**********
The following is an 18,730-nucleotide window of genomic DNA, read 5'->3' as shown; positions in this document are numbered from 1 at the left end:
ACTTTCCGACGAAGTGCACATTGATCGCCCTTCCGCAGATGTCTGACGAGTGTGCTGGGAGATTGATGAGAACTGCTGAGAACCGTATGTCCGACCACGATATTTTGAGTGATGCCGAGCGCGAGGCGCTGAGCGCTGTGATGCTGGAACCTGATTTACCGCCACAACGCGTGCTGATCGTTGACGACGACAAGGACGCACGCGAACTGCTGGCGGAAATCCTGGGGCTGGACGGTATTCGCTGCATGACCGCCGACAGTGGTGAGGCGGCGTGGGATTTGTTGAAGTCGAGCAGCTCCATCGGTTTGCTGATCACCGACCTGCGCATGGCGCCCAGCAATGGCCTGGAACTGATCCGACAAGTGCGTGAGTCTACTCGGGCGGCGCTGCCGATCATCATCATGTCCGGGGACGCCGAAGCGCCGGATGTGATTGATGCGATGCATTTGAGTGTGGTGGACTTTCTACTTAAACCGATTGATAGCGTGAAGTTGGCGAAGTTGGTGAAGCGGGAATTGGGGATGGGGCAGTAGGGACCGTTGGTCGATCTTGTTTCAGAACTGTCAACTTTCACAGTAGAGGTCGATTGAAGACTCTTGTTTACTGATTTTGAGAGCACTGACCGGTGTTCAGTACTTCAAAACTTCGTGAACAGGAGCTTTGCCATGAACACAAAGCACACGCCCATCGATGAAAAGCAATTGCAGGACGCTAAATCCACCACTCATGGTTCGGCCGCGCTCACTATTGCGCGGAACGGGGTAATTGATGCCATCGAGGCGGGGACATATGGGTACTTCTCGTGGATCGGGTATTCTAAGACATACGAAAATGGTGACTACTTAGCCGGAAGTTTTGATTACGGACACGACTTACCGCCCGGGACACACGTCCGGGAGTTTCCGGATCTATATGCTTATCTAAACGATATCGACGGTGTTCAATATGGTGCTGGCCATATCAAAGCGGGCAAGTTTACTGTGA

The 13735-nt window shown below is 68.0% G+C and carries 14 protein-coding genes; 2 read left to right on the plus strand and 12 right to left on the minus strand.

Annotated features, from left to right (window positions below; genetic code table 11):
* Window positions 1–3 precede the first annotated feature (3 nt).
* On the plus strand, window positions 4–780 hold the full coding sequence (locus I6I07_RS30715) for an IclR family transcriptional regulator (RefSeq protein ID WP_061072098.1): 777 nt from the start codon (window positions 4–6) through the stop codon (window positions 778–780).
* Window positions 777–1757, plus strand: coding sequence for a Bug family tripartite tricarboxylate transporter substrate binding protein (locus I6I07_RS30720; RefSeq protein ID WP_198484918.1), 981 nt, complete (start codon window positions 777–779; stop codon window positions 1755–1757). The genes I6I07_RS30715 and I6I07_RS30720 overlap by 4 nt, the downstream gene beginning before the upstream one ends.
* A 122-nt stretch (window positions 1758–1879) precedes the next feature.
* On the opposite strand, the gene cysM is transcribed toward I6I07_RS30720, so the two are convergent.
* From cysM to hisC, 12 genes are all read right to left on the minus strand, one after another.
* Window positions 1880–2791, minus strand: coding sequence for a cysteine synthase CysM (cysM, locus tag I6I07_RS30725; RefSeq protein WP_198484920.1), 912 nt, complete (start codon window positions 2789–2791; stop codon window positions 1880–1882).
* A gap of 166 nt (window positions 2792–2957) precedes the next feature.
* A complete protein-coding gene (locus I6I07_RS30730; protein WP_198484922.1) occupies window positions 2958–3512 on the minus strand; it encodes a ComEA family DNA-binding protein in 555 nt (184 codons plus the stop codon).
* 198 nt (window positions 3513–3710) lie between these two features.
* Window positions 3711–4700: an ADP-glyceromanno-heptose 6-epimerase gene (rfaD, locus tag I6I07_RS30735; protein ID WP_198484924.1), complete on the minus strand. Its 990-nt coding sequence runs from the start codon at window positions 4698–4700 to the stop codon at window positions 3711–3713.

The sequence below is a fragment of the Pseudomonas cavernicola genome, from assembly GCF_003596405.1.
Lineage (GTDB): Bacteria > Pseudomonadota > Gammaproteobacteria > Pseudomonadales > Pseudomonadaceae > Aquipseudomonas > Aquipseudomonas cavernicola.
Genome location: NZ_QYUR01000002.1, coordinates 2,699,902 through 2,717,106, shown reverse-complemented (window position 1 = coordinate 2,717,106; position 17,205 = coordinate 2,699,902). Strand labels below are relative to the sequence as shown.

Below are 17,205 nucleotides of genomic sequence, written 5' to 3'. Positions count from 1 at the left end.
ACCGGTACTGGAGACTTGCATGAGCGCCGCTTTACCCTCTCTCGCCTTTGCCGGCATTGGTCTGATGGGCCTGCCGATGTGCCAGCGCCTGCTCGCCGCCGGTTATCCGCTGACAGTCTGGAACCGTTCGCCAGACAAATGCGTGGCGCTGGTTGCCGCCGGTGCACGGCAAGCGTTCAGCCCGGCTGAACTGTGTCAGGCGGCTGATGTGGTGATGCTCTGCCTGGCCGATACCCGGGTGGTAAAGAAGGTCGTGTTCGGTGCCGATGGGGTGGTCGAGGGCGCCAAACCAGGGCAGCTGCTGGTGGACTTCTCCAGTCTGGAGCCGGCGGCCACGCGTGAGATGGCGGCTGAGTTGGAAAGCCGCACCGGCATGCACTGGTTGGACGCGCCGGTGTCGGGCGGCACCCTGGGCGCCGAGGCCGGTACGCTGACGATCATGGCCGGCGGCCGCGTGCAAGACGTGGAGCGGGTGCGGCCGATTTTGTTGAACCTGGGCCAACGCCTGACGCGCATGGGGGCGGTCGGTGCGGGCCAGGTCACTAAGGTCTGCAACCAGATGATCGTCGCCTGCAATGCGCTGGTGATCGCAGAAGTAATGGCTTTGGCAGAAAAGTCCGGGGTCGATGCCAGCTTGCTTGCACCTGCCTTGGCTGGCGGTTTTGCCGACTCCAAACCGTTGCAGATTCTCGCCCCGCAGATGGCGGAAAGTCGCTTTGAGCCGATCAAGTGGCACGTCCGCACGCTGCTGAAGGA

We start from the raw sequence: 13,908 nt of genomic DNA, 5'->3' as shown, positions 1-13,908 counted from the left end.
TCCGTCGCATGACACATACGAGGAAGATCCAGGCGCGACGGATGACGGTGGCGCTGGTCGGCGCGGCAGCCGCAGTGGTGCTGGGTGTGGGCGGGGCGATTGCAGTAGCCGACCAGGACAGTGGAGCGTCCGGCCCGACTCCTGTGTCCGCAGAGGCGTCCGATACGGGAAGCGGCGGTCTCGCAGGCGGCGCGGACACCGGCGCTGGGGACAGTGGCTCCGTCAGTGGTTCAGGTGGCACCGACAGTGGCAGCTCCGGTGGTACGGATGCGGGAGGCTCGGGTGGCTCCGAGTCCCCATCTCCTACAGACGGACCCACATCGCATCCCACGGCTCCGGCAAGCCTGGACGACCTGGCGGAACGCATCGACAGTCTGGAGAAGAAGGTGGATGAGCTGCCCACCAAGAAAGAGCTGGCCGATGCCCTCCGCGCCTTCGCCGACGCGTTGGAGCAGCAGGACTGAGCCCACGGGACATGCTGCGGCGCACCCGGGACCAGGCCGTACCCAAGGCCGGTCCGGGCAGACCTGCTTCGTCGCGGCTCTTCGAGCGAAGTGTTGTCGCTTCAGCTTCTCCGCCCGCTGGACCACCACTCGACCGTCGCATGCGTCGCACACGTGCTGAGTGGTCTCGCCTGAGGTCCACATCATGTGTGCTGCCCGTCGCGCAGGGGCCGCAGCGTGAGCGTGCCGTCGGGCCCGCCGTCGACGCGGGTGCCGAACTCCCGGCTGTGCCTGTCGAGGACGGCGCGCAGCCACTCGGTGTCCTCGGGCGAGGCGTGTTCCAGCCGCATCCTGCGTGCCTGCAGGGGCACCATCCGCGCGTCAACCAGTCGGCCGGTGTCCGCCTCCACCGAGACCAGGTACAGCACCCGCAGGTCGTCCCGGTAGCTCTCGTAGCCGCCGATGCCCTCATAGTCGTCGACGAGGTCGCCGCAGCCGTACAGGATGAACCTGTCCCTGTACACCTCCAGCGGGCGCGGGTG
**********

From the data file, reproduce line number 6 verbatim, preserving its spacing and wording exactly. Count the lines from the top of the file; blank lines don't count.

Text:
* On the plus strand, window positions 4–780 hold the full coding sequence (locus I6I07_RS30715) for an IclR family transcriptional regulator (RefSeq protein ID WP_061072098.1): 777 nt from the start codon (window positions 4–6) through the stop codon (window positions 778–780).